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Best Buckskin?

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  • Zi-Sunka
    replied
    Originally posted by OLChemist View Post
    I've bought two large batches for dress over the space of the past 5 years. And an odd one every now and again for various projects.

    The quality has been all over the map. Some were nice and soft, beaded the best of any non brain-tan I've used. Then some had sections so hard, I could have used them for mocc soles. When I get a hard or ugly one, I send it back.

    Try rubbing over the water marks with the edge of a clean soup can lid. You can sometimes work the loft back into the hide.
    Thank you for the advice. It seems as though I got a hard one, but it is already cut, so huge leather needles solved the problem. At the bottom, where it was long, I cut it out and used it for soles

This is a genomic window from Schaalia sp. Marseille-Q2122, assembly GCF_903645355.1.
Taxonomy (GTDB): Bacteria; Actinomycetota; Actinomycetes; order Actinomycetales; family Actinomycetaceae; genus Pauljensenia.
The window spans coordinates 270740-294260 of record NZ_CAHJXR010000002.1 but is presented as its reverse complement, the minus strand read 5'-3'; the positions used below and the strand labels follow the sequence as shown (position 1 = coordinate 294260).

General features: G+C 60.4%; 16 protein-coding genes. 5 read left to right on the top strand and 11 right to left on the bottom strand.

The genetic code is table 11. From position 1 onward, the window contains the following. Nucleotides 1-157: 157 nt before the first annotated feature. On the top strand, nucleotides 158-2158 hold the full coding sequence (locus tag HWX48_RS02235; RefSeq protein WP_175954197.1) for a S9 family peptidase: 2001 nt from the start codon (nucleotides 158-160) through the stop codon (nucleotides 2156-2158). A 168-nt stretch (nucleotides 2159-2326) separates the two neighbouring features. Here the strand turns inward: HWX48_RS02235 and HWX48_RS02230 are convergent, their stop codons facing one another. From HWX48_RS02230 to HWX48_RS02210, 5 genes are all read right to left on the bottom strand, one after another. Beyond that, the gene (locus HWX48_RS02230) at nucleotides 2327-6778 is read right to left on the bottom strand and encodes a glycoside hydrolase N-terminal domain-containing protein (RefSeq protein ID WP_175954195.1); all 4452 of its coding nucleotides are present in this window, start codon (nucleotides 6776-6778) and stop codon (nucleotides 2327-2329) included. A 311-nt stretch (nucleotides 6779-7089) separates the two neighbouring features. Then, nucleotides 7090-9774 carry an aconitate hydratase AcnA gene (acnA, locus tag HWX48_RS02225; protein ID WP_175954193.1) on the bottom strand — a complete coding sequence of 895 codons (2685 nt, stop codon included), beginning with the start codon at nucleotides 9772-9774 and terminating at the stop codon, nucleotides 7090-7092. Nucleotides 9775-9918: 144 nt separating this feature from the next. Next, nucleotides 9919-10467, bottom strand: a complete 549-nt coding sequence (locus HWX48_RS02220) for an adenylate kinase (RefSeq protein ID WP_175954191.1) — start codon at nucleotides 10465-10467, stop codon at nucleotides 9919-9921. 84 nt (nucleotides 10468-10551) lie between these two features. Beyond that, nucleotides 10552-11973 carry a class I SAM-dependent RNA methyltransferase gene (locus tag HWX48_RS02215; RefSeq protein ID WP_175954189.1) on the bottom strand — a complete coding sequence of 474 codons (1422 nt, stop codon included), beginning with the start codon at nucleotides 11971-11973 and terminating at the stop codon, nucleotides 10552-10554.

Leave a comment:


  • OLChemist
    replied
    I've bought two large batches for dress over the space of the past 5 years. And an odd one every now and again for various projects.

    The quality has been all over the map. Some were nice and soft, beaded the best of any non brain-tan I've used. Then some had sections so hard, I could have used them for mocc soles. When I get a hard or ugly one, I send it back.

    Try rubbing over the water marks with the edge of a clean soup can lid. You can sometimes work the loft back into the hide.

    Leave a comment:


  • Zi-Sunka
    replied
    Originally posted by OLChemist View Post
    I have tried the German tanned hides. I gather these deer that are farm raised and they are huge. I needed super big hides, and they were and are the best option. However, I was far from thrilled with the quality of the hides.